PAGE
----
The term “homocon” became popular in 2010 when Ann Coulter served as keynote speaker for a cozy gathering of right-wing homosexuals. It was a novel idea that seemed to promise a new way forward for the conservative movement. The homocons score highest on unified command, surprise, and offensive. This is because key organizations and websites like Log Cabin Republicans and Gay Patriot provide headquarters and allow for deliberate leadership. Surprise favors them. The “coming out” of a gay conservative is shocking either because conservatives never knew the person was gay (like Guy Benson) or because gays never knew the person was conservative (like Chadwick Moore). Also, gay male subculture is famous for aggressive banter; homocons are proactive polemicists. Rather than react, they are capable of striking first.
Homocons reveal myriad weaknesses. Their objective is always shrouded in taboo—are they expecting conservatives to stop calling what they do a sin? All signs indicate that they do want believers to leave behind their belief in biblical chastity, so that homosexuals can engage in sodomy and not be told that what they are doing is wrong. Here they confront a lost cause. When conservatives cease to object to homosexuality, they commit to the notion that many things called "sin" in the Bible aren't sins. With this goes the inerrancy of the Bible and with it, the notion of an unwavering standard of conduct. The transition from this state of suspended moral truth into libertarianism is easy to envision, but from there to conservatism is a lot harder. Relativism and amorality are anathema to "conservatism." Living in a relativistic world, people become the liberals homocons did not want any part of.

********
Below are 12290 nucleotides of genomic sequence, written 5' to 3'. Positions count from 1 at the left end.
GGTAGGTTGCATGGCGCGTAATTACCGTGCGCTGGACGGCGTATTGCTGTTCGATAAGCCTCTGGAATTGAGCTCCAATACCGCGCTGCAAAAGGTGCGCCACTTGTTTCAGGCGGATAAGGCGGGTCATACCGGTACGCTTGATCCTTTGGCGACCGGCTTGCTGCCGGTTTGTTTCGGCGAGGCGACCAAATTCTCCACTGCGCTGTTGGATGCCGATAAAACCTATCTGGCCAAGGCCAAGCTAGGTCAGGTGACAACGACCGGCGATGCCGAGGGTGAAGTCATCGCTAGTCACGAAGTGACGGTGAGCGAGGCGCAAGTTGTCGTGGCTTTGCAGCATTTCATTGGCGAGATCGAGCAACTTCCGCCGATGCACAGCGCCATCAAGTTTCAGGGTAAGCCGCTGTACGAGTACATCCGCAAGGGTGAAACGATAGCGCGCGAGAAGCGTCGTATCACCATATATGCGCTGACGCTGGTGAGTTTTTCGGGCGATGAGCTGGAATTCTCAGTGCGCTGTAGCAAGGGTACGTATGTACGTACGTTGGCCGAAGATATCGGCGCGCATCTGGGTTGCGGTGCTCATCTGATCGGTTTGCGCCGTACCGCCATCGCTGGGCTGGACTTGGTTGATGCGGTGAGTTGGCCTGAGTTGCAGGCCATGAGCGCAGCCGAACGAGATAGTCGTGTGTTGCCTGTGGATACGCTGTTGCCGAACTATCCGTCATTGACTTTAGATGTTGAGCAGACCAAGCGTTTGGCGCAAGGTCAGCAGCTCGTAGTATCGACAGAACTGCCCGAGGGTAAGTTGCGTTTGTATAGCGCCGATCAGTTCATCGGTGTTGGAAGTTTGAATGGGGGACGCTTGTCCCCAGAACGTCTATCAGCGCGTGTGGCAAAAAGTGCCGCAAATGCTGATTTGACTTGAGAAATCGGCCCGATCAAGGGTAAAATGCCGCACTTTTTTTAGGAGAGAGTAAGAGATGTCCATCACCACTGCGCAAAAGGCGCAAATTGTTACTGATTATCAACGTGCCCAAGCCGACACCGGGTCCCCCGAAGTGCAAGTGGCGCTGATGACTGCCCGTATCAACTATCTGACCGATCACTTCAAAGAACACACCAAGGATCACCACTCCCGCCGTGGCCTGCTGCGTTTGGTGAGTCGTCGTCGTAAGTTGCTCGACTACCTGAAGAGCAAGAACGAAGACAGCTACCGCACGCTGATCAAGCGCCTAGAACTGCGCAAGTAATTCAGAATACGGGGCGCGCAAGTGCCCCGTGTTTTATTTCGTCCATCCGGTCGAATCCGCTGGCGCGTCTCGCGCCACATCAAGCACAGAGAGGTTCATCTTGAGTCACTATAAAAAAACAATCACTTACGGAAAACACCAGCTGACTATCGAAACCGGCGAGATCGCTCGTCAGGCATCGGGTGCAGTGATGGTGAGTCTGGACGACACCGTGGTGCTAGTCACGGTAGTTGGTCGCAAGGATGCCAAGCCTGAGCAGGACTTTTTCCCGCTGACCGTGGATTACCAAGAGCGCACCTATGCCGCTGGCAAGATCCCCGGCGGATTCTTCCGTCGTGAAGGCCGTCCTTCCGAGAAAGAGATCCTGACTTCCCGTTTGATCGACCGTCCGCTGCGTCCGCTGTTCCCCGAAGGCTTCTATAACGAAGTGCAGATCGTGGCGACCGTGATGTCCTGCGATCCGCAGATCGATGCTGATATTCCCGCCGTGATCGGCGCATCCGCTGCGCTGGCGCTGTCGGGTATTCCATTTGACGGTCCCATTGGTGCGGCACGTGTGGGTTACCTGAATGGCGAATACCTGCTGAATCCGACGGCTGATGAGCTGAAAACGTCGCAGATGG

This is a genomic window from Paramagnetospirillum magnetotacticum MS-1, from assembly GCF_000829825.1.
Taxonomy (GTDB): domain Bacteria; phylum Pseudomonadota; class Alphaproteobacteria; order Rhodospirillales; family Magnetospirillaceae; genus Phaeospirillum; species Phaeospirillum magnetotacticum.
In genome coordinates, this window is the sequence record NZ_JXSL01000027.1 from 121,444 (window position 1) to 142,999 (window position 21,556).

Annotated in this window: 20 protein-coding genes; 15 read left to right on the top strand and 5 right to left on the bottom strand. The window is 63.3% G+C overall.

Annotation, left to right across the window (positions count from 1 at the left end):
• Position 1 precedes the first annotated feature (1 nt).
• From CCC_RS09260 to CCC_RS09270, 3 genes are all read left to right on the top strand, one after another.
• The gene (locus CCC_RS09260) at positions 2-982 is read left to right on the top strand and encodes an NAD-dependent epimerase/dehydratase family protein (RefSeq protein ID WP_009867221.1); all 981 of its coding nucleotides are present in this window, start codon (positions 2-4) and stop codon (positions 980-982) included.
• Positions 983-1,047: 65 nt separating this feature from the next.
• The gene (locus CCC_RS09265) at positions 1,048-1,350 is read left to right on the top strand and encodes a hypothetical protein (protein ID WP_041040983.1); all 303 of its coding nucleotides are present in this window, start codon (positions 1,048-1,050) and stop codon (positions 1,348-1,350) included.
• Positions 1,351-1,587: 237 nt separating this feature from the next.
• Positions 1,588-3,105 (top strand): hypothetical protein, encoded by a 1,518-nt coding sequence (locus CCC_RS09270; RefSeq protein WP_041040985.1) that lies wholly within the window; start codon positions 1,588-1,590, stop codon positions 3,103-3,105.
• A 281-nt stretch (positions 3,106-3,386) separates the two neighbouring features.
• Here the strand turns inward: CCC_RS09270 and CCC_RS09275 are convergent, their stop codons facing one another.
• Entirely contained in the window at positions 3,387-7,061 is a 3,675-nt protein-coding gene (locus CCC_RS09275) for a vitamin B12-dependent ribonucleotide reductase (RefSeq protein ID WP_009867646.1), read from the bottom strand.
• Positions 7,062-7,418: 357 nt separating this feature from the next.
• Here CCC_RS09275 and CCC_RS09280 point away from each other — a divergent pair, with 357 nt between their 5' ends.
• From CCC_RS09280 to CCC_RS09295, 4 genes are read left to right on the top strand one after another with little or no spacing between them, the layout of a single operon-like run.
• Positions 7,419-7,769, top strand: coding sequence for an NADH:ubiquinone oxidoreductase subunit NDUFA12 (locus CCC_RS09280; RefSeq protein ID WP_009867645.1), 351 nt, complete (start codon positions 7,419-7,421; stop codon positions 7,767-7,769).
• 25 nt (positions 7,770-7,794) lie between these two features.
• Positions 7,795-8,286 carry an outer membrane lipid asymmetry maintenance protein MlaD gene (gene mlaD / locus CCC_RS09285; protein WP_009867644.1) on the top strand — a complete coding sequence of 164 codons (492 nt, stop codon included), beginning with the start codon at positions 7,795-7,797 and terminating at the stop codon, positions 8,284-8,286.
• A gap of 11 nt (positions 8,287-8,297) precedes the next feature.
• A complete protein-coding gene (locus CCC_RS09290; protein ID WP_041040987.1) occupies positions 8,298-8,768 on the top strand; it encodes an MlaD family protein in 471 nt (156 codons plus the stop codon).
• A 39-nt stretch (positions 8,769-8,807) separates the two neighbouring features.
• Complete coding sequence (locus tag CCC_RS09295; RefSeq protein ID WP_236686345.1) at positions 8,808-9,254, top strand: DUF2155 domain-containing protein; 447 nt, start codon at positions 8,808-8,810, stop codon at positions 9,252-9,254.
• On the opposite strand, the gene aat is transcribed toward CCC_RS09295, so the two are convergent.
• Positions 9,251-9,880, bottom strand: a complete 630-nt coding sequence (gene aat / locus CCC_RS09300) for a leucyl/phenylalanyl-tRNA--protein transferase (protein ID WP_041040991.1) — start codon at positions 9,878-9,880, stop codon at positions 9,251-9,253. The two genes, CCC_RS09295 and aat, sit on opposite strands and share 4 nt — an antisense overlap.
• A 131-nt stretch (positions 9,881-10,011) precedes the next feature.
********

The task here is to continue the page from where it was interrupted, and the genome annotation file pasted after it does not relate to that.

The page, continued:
9.    Feminists: Conservatives sought to build bridges of convenience with radical feminists like Julia Bindel and Cathy Brennan, on the issues of transgenderism eliminating female rights and gay male parenting turning women into “breeders.” Total=9/36.
Mass
Objective
Maneuver
Security
Surprise
Unity Of
Command
Simplicity
Offensive
Economy
0
0
0
0
4
0
0
3
2

One notes occasional gestures toward alliance between anti-LGBT activists and radical feminists. Usually such gestures arise due to specific issues that point to abuse of women’s bodies by gay, bisexual, or trans men. Two issues loom large in this history: the question of paid surrogacy allowing gay men to buy women’s babies from them, and the question of trans people claiming they are “women” trapped in men’s bodies because of how they feel. The former practice smacks of the misogyny depicted in A Handmaid’s Tale while the latter reduces womanhood to a “feeling” readily available to men who have to do nothing more than declare themselves trans. Certain women’s rights campaigns explicitly united feminists with religious conservatives opposed to surrogacy; this trend originated most powerfully in France where both feminists and Catholic conservatives declared that surrogacy was esclavage, or slavery. Most recently, Heritage hosted a panel uniting lesbians, atheist women, and conservative Christian women against trans bathroom access. Their common cause was safety for women and girls.